Although, despite wishing and urging for public spaces to better accommodate autistic sensory needs, I acknowledge that it is partially my responsibility to help myself tolerate these situations.
I think this principle applies to my advocacy as well: while I call for better accessibility, I cannot blindly expect the vast majority of our society to suddenly change in accordance with my needs. While it is undoubtedly unfair that we have to make ourselves fit into neurotypical molds in order to function in the world, autistic self-advocacy is the process of slowly pushing the boundaries so that future generations can enjoy increasing authenticity.
Aside from the sensory aspect, any public setting that requires interpersonal interactions makes me extremely uncomfortable as someone with social anxiety. I think the fear of social situations is definitely not uncommon among autistic people as our society is often not tolerant of our occasional social mistakes.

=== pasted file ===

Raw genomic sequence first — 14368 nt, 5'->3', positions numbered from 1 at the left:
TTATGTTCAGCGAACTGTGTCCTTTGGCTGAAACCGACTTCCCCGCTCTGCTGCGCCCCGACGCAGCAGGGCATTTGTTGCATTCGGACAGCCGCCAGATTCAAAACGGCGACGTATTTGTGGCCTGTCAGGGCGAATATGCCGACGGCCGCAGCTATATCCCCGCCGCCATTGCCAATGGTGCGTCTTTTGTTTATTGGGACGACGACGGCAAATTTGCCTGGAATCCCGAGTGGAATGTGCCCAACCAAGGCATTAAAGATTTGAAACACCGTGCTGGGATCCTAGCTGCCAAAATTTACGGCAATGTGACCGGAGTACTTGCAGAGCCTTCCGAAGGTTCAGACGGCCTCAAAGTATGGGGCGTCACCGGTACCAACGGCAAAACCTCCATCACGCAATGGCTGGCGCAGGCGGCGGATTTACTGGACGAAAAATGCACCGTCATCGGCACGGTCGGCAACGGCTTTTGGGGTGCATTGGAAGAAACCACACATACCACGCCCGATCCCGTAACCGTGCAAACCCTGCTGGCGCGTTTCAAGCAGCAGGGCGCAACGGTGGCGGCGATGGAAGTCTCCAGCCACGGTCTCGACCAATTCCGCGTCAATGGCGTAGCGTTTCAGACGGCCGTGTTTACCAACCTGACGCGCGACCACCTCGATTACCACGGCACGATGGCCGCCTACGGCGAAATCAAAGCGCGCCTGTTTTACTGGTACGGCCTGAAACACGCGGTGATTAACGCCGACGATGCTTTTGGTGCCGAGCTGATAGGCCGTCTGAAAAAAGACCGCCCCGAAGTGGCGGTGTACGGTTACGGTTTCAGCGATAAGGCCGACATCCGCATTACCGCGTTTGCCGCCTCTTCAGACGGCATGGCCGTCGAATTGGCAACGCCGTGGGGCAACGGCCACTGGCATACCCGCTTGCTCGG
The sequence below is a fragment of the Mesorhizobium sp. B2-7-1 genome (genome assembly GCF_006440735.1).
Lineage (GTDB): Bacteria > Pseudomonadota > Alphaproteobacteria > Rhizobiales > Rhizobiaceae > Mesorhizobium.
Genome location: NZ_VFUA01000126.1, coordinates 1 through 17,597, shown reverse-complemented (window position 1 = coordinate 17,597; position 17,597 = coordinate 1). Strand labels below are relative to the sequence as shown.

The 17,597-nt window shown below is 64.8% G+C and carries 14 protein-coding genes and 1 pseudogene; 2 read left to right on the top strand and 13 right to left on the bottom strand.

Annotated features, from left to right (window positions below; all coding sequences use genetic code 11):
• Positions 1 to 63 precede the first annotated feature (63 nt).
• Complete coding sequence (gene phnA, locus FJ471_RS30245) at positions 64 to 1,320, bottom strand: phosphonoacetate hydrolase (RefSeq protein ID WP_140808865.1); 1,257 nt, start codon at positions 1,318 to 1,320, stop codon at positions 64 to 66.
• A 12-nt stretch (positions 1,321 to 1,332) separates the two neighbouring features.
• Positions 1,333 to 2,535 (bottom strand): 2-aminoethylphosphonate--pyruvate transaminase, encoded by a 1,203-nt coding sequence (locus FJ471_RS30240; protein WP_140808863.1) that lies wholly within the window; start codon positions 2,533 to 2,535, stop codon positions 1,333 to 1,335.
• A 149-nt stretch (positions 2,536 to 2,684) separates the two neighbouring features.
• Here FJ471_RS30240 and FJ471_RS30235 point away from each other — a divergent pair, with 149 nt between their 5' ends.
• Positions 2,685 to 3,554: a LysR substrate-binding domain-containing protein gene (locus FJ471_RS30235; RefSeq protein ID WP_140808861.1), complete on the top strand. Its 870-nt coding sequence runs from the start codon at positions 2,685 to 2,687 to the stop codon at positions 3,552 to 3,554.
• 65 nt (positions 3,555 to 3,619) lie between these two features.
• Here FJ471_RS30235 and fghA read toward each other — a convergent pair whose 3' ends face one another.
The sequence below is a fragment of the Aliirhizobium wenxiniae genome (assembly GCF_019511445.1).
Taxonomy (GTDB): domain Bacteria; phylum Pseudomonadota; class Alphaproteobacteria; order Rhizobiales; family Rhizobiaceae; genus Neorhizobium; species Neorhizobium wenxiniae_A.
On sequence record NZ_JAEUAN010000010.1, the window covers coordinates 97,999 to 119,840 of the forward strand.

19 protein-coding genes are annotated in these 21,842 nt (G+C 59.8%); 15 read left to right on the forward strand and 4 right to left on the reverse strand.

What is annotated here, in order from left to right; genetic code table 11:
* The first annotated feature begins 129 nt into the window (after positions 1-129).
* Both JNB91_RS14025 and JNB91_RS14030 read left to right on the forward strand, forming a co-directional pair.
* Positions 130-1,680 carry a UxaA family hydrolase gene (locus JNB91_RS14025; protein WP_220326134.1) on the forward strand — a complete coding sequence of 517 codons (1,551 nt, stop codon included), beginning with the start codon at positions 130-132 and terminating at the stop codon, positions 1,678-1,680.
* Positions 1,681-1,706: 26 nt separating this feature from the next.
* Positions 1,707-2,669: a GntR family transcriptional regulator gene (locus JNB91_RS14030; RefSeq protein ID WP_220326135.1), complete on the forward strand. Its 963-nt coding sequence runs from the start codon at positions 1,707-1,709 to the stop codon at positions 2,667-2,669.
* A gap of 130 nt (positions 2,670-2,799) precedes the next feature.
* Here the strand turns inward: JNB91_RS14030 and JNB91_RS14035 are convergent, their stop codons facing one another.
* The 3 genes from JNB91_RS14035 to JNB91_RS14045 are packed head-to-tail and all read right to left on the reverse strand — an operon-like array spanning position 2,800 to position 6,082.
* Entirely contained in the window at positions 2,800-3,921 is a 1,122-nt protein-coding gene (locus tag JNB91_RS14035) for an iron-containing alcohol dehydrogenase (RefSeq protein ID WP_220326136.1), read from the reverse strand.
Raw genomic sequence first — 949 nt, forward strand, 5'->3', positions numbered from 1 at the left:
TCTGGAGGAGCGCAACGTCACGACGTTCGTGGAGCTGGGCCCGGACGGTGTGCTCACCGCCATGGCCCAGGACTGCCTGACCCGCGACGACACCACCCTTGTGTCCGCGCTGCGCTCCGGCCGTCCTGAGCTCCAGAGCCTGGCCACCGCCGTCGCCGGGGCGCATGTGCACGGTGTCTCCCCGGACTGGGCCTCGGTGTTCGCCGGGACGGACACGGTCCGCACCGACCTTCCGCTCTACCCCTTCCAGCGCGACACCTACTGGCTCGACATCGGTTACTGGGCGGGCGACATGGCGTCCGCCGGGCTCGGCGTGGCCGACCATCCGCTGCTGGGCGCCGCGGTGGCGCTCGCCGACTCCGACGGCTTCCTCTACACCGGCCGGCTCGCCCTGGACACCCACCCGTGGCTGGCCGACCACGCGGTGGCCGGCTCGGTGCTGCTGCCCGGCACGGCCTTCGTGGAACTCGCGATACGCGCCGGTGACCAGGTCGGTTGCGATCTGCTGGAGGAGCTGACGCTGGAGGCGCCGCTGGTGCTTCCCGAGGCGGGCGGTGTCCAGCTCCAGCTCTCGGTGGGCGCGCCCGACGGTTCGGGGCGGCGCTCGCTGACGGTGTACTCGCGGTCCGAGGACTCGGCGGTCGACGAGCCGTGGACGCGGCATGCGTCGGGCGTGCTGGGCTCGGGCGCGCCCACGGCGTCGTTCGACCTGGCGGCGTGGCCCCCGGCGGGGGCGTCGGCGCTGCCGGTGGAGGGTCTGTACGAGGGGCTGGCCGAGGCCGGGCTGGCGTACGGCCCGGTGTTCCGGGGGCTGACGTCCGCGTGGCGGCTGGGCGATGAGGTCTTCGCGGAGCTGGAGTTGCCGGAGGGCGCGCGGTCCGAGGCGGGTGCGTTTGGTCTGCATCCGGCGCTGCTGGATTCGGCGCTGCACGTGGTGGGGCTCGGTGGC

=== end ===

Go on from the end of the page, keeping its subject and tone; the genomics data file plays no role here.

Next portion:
What social justice issues are you most passionate about and why?
I’ve read articles suggesting that autistic people have an innately stronger sense of justice than neurotypicals, and I think it is really true for me.
As a staff writer at the youth-led advocacy publication of Detester Magazine, I have published more than 12 articles about various social and racial justice issues—including racial disparities in mental health services and the Missing and Murdered Indigenous Women and Girls crisis (MMIWG).
It is challenging to choose one social justice issue because my identity is intersectionally marginalized, but my identification as autistic has increasingly prompted me to shift towards advocating for disability and autistic rights.